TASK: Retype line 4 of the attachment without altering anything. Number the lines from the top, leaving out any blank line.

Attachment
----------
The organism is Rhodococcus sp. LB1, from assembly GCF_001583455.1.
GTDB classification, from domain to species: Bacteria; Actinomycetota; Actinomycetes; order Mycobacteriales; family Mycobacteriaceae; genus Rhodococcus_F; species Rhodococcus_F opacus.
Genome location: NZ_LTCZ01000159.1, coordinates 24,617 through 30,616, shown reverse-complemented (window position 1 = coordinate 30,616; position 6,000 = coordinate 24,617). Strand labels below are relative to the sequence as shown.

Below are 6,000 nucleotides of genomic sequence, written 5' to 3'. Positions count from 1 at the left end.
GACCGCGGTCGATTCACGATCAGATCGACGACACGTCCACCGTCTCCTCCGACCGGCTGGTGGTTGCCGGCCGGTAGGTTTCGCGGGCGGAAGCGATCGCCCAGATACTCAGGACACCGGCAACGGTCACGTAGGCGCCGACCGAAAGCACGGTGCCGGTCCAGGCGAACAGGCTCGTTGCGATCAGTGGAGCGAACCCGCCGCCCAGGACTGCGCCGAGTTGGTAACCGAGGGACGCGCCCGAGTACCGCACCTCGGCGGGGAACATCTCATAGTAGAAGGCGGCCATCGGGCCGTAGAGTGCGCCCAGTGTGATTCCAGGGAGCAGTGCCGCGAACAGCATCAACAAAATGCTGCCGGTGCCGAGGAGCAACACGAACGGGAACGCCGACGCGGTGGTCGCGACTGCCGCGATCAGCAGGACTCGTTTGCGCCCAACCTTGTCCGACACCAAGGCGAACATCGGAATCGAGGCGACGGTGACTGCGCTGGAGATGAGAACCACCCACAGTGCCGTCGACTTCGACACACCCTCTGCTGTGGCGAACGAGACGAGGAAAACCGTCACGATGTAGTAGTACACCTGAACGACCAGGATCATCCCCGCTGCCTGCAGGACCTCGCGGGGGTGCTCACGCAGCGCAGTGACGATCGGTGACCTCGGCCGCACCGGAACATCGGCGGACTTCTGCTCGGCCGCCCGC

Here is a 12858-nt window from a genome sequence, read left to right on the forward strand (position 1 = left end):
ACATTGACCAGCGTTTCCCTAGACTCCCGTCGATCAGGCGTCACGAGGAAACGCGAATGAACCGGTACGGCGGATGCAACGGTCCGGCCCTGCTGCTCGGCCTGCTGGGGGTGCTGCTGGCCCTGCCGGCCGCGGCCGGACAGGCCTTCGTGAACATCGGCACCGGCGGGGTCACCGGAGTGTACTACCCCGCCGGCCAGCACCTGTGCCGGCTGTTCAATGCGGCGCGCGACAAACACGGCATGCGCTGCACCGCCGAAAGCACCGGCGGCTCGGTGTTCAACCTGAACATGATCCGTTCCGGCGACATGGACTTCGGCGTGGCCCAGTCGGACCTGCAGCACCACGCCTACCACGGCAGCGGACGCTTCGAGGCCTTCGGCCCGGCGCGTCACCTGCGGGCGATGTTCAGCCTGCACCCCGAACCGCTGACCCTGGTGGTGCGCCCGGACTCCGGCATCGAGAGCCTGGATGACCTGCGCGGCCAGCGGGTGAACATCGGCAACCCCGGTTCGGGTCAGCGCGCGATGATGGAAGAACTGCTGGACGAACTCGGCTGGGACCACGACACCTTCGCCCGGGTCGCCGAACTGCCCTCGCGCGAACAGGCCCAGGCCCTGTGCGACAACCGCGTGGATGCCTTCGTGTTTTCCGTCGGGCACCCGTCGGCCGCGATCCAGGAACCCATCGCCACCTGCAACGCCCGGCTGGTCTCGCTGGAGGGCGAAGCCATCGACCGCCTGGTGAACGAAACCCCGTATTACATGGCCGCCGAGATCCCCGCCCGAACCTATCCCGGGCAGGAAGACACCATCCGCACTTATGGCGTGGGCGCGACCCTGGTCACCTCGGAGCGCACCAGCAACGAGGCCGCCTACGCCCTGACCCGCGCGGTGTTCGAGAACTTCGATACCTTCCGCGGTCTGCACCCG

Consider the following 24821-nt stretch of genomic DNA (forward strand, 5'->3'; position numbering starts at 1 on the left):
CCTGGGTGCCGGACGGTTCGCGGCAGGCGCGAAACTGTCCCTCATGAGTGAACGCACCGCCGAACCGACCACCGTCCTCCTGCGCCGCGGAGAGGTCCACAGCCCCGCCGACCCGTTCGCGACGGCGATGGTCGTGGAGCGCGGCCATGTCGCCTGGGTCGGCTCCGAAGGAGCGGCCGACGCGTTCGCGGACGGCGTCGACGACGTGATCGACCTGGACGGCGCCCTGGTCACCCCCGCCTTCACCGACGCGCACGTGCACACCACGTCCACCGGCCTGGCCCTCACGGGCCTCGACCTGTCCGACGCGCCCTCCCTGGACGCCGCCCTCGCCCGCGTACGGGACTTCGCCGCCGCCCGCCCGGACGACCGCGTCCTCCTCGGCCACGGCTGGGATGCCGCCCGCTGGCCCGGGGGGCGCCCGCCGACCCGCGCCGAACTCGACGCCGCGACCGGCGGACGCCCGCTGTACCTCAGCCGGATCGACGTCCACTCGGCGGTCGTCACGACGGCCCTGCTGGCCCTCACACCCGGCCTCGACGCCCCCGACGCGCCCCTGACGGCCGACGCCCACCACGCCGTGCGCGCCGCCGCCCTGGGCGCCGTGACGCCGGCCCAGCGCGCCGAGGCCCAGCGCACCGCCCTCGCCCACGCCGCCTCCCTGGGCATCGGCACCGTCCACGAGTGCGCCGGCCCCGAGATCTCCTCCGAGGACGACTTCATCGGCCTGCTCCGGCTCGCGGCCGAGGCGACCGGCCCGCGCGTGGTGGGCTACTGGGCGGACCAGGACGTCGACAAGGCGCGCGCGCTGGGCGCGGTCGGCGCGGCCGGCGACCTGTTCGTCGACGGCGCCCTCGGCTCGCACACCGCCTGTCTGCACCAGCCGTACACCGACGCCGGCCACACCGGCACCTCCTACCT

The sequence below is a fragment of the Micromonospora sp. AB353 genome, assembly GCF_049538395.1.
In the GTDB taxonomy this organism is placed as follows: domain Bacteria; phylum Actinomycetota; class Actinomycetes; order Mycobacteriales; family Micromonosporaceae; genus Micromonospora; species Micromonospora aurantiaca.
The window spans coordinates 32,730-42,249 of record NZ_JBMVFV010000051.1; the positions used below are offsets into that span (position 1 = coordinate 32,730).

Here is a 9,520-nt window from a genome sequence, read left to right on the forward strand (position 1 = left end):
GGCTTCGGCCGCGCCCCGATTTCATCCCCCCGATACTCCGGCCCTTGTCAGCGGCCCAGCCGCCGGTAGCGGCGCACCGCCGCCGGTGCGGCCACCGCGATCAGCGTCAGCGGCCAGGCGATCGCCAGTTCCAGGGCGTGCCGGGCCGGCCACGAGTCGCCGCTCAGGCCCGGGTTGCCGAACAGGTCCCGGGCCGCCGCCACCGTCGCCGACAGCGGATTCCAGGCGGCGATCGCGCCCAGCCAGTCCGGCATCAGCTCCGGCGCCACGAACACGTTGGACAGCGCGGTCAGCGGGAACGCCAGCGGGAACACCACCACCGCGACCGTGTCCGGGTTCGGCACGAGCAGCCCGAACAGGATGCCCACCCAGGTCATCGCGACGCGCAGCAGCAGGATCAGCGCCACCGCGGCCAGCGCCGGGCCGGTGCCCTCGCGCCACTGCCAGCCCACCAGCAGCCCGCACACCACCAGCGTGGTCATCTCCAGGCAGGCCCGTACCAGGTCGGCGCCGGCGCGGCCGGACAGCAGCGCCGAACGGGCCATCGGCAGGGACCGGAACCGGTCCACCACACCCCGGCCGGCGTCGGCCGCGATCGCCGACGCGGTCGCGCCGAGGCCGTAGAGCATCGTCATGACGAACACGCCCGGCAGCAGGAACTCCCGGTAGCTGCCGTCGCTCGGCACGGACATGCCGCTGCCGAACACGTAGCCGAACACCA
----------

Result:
Below are 6,000 nucleotides of genomic sequence, written 5' to 3'. Positions count from 1 at the left end.